Quantcast
Connect with us

Ryan backs away from his ‘forcible rape’ bill: ‘No splitting hairs’

Published

on

Republican vice presidential candidate Paul Ryan is now refusing to explain a bill that he co-sponsored with Rep. Todd Akin (R-MO) that critics say would have redefined rape, providing federal assistance only to victims of “forcible rape.”

In an interview with KDKA on Tuesday, Ryan said that he believed Akin’s assertion that only victims of “legitimate rape” could get pregnant “were outrageous, over the pale.”

ADVERTISEMENT

“I don’t know anybody who would agree with that,” the candidate said. “Rape is rape period, end of story.”

KDKA Political Editor Jon Delano noted that Ryan’s congressional record showed that he had opposed abortion even in cases of rape and incest.

“Look, I’m proud of my pro-life record,” the Wisconsin congressman explained. “And I stand by my pro-life record in Congress. It’s something I’m proud of. But Mitt Romney is the top of the ticket and Mitt Romney will be president, and he will set the policy of the administration.”

Although Romney has repeatedly said that he backs a “personhood amendment” to define a fertilize egg as a person and ban abortion in all circumstances, he now says he “would not oppose” an exception for rape.

ADVERTISEMENT

“You sponsored legislation that has the language ‘forcible rape,'” Delano pointed out to Ryan. “What is forcible rape?”

“Rape is rape,” Ryan replied, shaking his head. “Rape is rape, period. End of story.”

“So that forcible rape language meant nothing to you at the time?” Delano pressed.

ADVERTISEMENT

“Rape is rape and there’s no splitting hairs over rape,” Ryan insisted.

Romney’s running mate also said it was “ridiculous” for President Barack Obama to claim that women would be denied birth control if Republicans won the White House.

“Nobody is proposing to deny birth control to anybody,” Ryan remarked. “And I don’t think [women are] going to take the bait of all these distractions that the President is trying to throw at them.”

ADVERTISEMENT

As a member of Congress in 1999, Ryan voted to deny birth-control coverage to federal employees. He later co-sponsored the Sanctity of Human Life Act, which would have criminalized some forms of contraception. And he vowed to repeal President Barack Obama’s Affordable Care Act, calling the president “paternalistic” and “arrogant” for mandating that birth control be covered by all health plans, including those offered by religious organziations.

Watch this video from KDKA, broadcast Aug. 21, 2012.

ADVERTISEMENT


Report typos and corrections to: [email protected].
READ COMMENTS - JOIN THE DISCUSSION
Continue Reading

2012

Here are 7 wild, bizarre and pathetic moments from Trump’s ‘campaign launch’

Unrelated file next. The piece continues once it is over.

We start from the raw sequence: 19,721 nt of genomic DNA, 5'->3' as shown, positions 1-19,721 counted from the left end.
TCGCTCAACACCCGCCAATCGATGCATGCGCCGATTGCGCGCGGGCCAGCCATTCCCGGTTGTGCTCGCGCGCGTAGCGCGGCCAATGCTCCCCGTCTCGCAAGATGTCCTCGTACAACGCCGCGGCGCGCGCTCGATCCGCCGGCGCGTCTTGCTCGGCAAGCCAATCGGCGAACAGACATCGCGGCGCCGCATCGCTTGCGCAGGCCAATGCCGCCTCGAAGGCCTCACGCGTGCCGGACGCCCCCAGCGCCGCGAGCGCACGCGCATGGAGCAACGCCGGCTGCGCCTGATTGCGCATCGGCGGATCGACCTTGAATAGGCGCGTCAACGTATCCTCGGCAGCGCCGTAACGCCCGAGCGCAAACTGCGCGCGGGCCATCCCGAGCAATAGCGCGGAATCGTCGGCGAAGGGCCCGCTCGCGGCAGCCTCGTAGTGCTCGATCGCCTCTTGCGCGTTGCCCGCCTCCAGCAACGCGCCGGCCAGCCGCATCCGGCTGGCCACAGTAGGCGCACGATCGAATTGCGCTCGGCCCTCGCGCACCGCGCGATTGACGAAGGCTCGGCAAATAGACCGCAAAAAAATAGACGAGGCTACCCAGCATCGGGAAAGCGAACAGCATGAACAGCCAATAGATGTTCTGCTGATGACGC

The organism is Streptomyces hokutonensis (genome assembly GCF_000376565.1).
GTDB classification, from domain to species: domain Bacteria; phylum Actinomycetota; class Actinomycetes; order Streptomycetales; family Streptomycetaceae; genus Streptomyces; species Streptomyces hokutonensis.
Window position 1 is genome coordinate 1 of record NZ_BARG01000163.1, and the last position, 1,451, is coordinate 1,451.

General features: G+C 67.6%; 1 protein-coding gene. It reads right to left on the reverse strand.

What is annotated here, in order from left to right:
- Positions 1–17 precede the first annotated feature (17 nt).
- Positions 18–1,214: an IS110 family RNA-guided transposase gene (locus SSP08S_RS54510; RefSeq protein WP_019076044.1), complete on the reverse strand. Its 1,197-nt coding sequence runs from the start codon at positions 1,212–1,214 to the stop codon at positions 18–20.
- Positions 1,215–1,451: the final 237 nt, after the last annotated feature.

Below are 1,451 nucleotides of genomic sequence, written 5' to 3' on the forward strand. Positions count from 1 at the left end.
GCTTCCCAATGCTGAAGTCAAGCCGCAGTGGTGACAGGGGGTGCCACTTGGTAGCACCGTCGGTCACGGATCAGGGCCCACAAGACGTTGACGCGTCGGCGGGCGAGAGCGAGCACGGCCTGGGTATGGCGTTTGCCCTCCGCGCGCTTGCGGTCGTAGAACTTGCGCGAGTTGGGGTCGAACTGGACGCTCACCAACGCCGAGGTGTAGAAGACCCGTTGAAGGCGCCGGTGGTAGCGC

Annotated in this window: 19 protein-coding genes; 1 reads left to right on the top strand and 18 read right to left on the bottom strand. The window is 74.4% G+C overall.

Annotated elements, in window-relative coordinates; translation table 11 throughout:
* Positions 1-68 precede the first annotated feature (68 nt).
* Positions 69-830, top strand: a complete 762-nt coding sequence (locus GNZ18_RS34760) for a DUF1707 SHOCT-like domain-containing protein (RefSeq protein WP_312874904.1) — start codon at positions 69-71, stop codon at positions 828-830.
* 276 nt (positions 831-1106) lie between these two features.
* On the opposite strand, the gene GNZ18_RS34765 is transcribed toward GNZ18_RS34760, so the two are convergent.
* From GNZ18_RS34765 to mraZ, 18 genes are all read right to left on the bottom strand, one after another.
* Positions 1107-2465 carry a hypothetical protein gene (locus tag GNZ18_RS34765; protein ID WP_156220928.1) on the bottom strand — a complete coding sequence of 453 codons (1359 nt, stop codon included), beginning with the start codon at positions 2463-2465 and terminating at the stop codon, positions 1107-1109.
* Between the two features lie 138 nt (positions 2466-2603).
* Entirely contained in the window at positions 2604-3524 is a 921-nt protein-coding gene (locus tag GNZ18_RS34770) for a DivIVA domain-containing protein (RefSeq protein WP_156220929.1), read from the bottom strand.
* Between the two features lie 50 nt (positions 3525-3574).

Published

on

On Tuesday night, President Donald Trump held a rally that was billed as the official launch his re-election campaign — though he has never really stopped holding campaign rallies.

As expected, the president ranted, lied, and engaged in the raucous attacks that are central to his connection with Republican voters. Some of it was actually just sad, such as his continued obsession with Hillary Clinton.

Here are seven of the wildest, disturbing and pathetic moments from the rally:

1. He said Democrats "want to destroy our country as we know it."

Trump casually accuses Democrats of "want[ing] to destroy you and they want to destroy our country as we know it." pic.twitter.com/4K79KlbEeR

Continue Reading

2012

British PM candidates clash over Brexit as Boris Johnson skips debate

Published

on

Candidates to become Britain's next prime minister clashed over Brexit strategy at their first debate on Sunday but the frontrunner, Boris Johnson, dodged the confrontation.

The 90-minute debate on Channel 4 featured the five remaining candidates and an empty podium for Johnson, the gaffe-prone former foreign secretary and former mayor of London.

In sometimes ill-tempered exchanges, four of the five candidates said they would seek to renegotiate the draft Brexit divorce deal agreed with Brussels even though EU leaders have repeatedly ruled this out.

Continue Reading
 

2012

Michael Cohen ordered back to Congress on March 6

Published

on

President Donald Trump's so-called "fixer" is being asked to return to Congress for more questioning on March 6.

Outside of the closed-door committee hearing Thursday, Cohen said that the House Intelligence Committee is seeking further information, according to Washington Examiner writer Byron York.

Michael Cohen finished closed-door testimony before House Intel Committee, says he's coming back for another session March 6. Again: No reason for secrecy. Transcripts should be released ASAP.

— Byron York (@ByronYork) February 28, 2019

Continue Reading
 
 
Help Raw Story Uncover Injustice. Join Raw Story Investigates for $1 and go ad-free.
close-image